“Author: The JT LeRoy Story” (2016) dir. Jeff Feuerzeig

Some random thoughts on “Author: The JT LeRoy Story,” which I finally caught up with on my day off today:

1. “Author: The JT LeRoy Story” is the best film I’ve seen in 2016 … a funny, shocking, thought-provoking, ultimately, devastating experience.

2. I’m not a fan of altering folks to “trigger warnings,” but if that phrase means anything to you, there’s about 9 billion of them in this film, so the easily disturbed or traumatized should steer clear. For further context, watch the attached trailer.

3. When I first heard that “JT Leroy” was a literary hoax in the mid-2000s, I wasn’t surprised. I’m not saying I knew it was a hoax back then. But everything about LeRoy’s backstory seemed too “on the nose” to be believable. Prostitute mother: check, child/teenage prostitute: check, HIV-positive: check, Southern Gothic abusive religious grandparents: check, transgender issues: check. And the publishing world, multiple celebrities, and the public bought the LeRoy backstory hook, line, and sinker.

4. The big question … why did so many people buy the LeRoy hoax? I think it’s because in a heavily-edited / crafted celebrity culture and “reality-TV” world that’s anything but “real”, we’re forever on a quest for “authenticity.” For some reason, we seem to equate suffering with authenticity. And because we all want to root for the underdog and LeRoy’s backstory was so horrific, there are many who desperately wanted to believe it was true. Because of this belief, many overlooked the fact that LeRoy would only do interviews by phone, the fact that the voice of the actress playing LeRoy in public (Savannah Knoop) and the person doing the interviews over the phone (Laura Albert, the real writer behind JT LeRoy) had different voices. Many people will ignore cold, hard facts when they desperately want to believe something is true. You and I could point fingers, but we ALL (in either a moment of weakness or delusion) have believed something that fit some narrative that most of the people around us called “BS” on.

5. Regardless of whatever you think of Albert … the real writer behind JT LeRoy’s stories/novels … the books she wrote were labelled “Fiction” … not “Non Fiction” or “Memoir.” If the stories moved or haunted you, the work should stand on those merits, and not whether Albert invented a backstory for the person you thought was the author.

5. I have a newfound respect for “Deadwood” creator David Milch, Smashing Pumpkins’ frontman Billy Corgan, director Gus Van Sant, and Courtney Love. All of them either knew the real story before it came out and/or were supportive of Albert after the hoax was revealed. All of them recognized the real Albert as a talented writer and more importantly, as a human being worthy of support and love.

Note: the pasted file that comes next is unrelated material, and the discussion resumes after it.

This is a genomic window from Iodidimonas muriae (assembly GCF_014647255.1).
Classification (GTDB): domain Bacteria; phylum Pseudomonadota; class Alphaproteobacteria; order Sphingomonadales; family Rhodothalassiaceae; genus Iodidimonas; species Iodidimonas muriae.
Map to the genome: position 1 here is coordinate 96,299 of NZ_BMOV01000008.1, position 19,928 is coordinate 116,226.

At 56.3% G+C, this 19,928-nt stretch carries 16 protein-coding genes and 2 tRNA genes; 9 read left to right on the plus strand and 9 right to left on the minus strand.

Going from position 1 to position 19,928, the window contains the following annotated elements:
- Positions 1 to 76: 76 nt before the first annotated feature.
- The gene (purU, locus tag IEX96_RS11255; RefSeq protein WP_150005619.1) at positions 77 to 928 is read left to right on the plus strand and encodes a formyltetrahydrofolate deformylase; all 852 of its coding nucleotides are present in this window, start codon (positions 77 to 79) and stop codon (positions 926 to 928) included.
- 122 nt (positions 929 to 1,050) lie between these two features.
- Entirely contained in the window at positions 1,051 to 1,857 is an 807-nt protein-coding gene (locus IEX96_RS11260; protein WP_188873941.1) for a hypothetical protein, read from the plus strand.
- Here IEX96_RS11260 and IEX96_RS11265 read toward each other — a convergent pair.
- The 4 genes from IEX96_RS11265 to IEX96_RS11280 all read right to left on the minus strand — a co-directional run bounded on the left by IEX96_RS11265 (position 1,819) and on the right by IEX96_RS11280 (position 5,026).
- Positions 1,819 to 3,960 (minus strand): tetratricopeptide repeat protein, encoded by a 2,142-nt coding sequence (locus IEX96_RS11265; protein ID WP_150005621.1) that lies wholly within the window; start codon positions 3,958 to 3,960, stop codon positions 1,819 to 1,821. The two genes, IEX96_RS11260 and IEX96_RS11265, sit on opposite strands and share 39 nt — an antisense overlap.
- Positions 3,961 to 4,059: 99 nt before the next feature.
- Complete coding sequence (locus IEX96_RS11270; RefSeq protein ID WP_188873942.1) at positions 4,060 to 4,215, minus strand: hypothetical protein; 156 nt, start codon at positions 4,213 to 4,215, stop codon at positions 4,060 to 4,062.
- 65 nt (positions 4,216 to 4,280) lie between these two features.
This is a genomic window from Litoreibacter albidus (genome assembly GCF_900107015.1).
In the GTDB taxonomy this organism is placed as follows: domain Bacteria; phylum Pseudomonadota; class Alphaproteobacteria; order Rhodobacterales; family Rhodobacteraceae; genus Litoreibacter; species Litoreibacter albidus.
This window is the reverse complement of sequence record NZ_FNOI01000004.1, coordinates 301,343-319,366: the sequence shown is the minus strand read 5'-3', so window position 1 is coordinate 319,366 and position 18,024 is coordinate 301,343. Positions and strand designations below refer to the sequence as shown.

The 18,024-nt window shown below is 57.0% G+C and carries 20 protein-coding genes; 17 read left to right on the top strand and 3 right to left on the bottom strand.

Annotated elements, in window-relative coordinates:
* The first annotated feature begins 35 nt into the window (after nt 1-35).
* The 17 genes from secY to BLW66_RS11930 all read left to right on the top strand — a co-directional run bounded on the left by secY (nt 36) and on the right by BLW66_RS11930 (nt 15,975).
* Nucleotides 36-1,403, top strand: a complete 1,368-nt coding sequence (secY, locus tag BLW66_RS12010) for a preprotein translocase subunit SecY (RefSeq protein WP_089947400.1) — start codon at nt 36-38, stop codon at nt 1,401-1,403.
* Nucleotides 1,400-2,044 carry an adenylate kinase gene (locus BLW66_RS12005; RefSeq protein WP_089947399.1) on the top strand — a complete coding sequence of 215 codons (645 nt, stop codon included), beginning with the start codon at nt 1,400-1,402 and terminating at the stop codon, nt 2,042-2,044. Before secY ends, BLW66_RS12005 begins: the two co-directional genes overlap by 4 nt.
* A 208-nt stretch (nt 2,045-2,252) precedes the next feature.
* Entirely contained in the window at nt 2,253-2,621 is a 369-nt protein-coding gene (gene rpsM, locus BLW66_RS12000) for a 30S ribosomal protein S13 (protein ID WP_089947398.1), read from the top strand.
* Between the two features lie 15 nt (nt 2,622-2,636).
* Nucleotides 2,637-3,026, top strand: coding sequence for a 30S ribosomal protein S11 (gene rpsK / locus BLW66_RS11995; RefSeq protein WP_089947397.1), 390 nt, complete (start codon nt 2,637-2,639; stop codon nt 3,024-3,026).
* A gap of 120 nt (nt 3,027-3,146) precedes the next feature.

6. The final revelation about the source of Albert’s painful past (obesity, mental illness, parental neglect/abuse, literary fraud) is like a body blow, but sadly puts her entire life (and subsequent writing and lies) into context. Yes, maybe even THAT might be false given everything we’ve witnessed, but I don’t think so. And even if it were, you don’t lead a life like Albert’s if you’re well-adjusted or had a healthy upbringing or vision of self-worth.

7. The fact that Albert is on camera painfully revealing about her life and how the LeRoy hoax came into being … and the fact that she has the audio tapes to prove it (she literally TAPED every conversation she had during that period, including many embarrassing ones with celebrities) leads to many astonishing moments.

8. The fact that this wasn’t shortlisted for the Best Documentary Oscar is total bullshit. Hopefully, the Academy will nominate it for Best Picture instead, but I’m not holding my breath.

Do yourself a favor and check it out. Director Jeff Feuerzeig has put together not only the best film I’ve seen in 2016, but possibly one of the best films I’ve ever seen. It matches Terry Zwigoff’s notorious 1995 documentary “Crumb” for its audacity, daring, and sensitivity.

“Messing with my Head” – Tinted Windows


Here’s a completely pleasant surprise: a power-pop supergroup composed of Taylor Hanson (from Hanson) on vocals, James Iha (from the Smashing Pumpkins) on guitar, Bun E. Carlos (from Cheap Trick) on drums, and Adam Schlesinger (from Fountains of Wayne) on bass. In a better world, “Messing with my Head” would be a massive hit. However, I heard it 4 years after it was recorded on Little Steven’s Underground Garage. Ah well, a great song is a great song is a great song … It’s never too late to appreciate something cool.

“Puce Moment” (dir. Kenneth Anger) with music by Jonathan Halper


The attached clip is legendary underground filmmaker Kenneth Anger’s short film “Puce Moment” from 1949. While I like the film, the music Anger added to the film in 1966 made a bigger impression on me. The music, composed and sung by Jonathan Halper, are two songs “Leaving My Old Life Behind” and “I Am a Hermit.”  “Life” and “Hermit” are damn good psychedelic folk tunes, but Halper’s sneering vocal is what draws me in every time. Billy Corgan of the Smashing Pumpkins should be paying Halper royalties.

On a side note, I had heard about Kenneth Anger for years, but his films were impossible to find in most video stores back in the late 1980s. So I felt like Coronado finding a lost city of gold, when I discovered my college library had an extensive video collection and I was able to catch up on a lot of terrifically obscure films that weren’t available anywhere else. The tape that had this Kenneth Anger film on it, along with Robert Downey Sr.’s “Putney Swope,” were the first ones I watched on that glorious Sunday evening.  The library’s big orange chairs and puny video monitors were this film fanatic’s saving grace in a pre-Netflix era.